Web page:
Next the wet beans are dried in the sun and turned frequently so they dry evenly – this is crucial because if any beans are still wet, they’ll go mouldy when they’re stored. Once the farmers are happy that the beans are dry, they’re taken to buying stations, where the beans are weighed and packed into sacks.
The Box method is used in the West Indies, Latin America and in Malaysia, and you tend to find it in large plantations. Over a tonne of beans is put in to a wooden box which has gaps in the base for air to get in and liquid to drain out. The boxes are covered in banana leaves and stored in a building for 6-8 days. They’re mixed a couple of times during this process, and then special equipment is used to dry them.
Processing the Beans
Once Cadbury have bought their cocoa beans, they arrive in the United Kingdom and are transported to one of the world’s most modern processing factories, at Chirk in North Wales.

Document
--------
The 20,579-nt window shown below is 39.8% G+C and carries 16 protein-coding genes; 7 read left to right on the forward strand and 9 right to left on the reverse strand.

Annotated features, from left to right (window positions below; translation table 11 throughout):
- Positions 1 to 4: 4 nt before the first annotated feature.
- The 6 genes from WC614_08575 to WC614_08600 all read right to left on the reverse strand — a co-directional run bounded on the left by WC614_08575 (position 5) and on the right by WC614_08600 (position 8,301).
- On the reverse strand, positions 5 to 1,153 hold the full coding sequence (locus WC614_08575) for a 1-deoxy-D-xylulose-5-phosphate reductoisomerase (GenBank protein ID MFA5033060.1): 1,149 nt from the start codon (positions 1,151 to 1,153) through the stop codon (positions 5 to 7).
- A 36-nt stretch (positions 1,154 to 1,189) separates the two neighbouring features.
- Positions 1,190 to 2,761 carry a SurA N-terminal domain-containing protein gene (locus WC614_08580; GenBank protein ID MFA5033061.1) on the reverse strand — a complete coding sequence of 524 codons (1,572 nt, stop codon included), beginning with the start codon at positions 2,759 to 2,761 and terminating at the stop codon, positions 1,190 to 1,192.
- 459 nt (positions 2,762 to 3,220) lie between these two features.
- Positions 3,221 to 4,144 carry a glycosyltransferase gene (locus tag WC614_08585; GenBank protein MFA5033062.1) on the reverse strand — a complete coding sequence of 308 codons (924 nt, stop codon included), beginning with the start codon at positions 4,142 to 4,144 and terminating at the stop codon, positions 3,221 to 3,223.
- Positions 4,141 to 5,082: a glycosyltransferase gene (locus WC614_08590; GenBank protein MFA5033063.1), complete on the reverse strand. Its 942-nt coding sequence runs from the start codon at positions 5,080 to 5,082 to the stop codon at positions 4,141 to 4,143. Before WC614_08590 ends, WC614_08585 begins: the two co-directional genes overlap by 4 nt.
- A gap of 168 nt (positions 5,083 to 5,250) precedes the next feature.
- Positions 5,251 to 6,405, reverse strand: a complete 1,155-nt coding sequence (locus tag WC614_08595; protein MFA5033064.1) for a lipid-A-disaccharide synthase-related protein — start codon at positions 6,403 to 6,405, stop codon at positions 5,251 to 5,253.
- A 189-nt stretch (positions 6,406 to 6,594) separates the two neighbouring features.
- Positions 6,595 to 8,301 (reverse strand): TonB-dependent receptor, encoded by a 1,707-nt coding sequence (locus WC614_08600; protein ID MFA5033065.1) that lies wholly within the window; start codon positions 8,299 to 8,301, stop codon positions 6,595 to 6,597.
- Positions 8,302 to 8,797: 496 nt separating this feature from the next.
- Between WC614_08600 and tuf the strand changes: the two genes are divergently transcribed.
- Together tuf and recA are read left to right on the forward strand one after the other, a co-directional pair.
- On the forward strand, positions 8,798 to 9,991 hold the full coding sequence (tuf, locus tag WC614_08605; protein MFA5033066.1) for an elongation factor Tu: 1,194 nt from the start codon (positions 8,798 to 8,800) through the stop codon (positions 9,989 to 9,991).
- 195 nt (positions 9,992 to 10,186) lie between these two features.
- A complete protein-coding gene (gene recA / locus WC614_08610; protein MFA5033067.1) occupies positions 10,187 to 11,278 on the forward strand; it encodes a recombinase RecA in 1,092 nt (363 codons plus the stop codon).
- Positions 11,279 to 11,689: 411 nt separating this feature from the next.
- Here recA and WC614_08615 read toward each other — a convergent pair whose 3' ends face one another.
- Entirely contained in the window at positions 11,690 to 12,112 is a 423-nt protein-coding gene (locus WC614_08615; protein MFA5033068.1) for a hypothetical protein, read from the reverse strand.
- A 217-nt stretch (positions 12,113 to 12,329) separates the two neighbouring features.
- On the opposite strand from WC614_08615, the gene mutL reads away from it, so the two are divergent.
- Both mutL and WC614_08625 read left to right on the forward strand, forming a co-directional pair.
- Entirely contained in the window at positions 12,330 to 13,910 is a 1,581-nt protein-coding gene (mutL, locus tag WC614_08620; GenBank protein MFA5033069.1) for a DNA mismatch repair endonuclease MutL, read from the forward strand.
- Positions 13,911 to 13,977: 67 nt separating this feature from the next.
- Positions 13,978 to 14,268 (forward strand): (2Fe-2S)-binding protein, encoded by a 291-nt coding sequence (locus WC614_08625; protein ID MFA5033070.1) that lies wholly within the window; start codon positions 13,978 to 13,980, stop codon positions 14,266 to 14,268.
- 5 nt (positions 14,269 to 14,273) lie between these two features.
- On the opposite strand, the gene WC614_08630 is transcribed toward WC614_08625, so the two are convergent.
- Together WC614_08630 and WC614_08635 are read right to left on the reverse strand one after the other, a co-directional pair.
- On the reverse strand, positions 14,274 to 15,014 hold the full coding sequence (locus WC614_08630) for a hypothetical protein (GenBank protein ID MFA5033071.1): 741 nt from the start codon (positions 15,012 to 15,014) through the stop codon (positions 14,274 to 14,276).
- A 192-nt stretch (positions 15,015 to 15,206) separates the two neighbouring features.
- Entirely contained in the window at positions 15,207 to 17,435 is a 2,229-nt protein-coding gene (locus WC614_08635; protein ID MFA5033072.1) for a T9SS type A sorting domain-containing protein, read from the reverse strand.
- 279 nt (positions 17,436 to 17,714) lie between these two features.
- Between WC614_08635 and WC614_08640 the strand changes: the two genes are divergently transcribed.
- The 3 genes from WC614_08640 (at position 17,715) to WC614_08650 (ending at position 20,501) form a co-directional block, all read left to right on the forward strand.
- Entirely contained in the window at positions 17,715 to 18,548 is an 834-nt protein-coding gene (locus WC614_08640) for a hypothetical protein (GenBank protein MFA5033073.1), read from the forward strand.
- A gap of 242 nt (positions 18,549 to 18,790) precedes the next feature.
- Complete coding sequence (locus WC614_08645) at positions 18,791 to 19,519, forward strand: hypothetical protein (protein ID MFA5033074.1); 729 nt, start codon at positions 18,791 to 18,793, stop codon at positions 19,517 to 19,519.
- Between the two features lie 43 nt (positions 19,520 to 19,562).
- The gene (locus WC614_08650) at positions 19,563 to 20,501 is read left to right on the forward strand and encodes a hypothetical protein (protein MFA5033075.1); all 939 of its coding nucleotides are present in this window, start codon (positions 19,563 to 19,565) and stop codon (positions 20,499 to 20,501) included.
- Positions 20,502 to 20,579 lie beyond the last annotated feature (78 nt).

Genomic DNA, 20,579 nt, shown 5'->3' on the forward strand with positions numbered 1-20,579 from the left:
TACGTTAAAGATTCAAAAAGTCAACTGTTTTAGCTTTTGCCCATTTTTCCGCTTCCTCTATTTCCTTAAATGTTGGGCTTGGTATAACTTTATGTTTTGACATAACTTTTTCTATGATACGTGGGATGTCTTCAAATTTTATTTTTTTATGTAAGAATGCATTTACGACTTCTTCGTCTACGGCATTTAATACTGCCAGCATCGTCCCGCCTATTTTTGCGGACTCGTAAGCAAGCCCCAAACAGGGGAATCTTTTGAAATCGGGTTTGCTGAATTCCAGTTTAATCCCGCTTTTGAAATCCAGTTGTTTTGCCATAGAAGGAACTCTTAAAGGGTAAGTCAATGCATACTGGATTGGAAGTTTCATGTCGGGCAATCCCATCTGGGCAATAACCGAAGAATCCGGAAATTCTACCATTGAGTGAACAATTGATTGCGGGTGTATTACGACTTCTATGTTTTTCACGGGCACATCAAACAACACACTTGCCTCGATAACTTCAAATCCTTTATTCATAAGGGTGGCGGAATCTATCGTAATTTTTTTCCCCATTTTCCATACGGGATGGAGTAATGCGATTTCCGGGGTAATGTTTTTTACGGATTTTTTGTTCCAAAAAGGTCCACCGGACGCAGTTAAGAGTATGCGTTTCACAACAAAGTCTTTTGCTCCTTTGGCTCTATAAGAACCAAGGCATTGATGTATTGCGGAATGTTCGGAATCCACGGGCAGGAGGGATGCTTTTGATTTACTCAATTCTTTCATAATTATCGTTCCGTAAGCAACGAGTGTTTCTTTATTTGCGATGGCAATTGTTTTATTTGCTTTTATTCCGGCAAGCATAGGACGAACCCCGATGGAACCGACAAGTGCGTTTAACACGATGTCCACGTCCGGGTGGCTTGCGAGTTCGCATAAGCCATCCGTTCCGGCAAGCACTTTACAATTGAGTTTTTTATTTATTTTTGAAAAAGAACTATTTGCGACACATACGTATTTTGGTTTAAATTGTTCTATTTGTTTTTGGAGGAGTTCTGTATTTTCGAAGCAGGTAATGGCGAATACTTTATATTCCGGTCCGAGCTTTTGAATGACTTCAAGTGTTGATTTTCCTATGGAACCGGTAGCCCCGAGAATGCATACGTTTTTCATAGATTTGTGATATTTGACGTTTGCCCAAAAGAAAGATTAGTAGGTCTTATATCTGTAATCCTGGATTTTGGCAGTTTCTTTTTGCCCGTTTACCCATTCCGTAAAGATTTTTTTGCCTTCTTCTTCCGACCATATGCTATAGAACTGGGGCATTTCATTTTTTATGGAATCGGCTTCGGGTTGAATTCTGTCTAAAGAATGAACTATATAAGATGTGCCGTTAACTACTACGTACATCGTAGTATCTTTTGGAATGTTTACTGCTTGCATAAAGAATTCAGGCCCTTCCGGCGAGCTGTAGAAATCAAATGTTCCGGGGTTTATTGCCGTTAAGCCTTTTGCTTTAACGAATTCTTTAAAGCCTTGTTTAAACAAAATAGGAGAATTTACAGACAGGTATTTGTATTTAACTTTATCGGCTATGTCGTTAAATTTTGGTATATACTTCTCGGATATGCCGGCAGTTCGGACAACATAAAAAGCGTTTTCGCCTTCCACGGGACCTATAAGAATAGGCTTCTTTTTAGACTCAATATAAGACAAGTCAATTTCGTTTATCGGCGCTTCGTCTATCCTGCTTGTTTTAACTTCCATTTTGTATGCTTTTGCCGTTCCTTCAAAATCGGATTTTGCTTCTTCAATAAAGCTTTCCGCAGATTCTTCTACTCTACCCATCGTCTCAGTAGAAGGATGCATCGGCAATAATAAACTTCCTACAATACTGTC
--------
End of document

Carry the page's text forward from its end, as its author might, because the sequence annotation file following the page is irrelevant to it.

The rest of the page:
The sacks of beans are emptied out on to a conveyor belt and before anything else happens they’re cleaned to get rid of any dust and stones they’ve picked up along the way. Next the beans roasted in a big revolving drum called a continuous roaster. Hot air goes into it as the beans pass along it, and it’s during this process that you’ll really begin to smell chocolate!
The roasted beans are ‘kibbled’ (broken in to small pieces), then ‘winnowed’ – the brittle shells are blown away, leaving just the ‘nibs’, the centres of the beans. The nibs are ground between steel rollers until they become a chocolate-coloured liquid, rather like thick cream, over half of which is cocoa butter. The liquid is called ‘mass’ or ‘cocoa liquor’ and this is the basic ingredient for all cocoa and chocolate products.
Mass contains ‘cocoa butter’ and about half of is pressed out. You’re left with a solid block that can then be ground into cocoa powder.
How Dark Chocolate is Made
To make dark chocolate, cocoa mass is sent from Chirk to Cadbury’s chocolate making factories. It’s mixed with extra cocoa butter and sugar, then ground and ‘conched’. Conching is a crucial process: it means the chocolate is rolled and kneaded, transforming itself from a gritty substance to a very smooth one. Chocolate also needs to be ‘tempered’. This involves cooling it to a particular temperature, to make it stable. It means you get a nice glossy finish, and you don’t get the problem of cocoa butter rising to the surface – which is harmless, but spoils the look of the chocolate.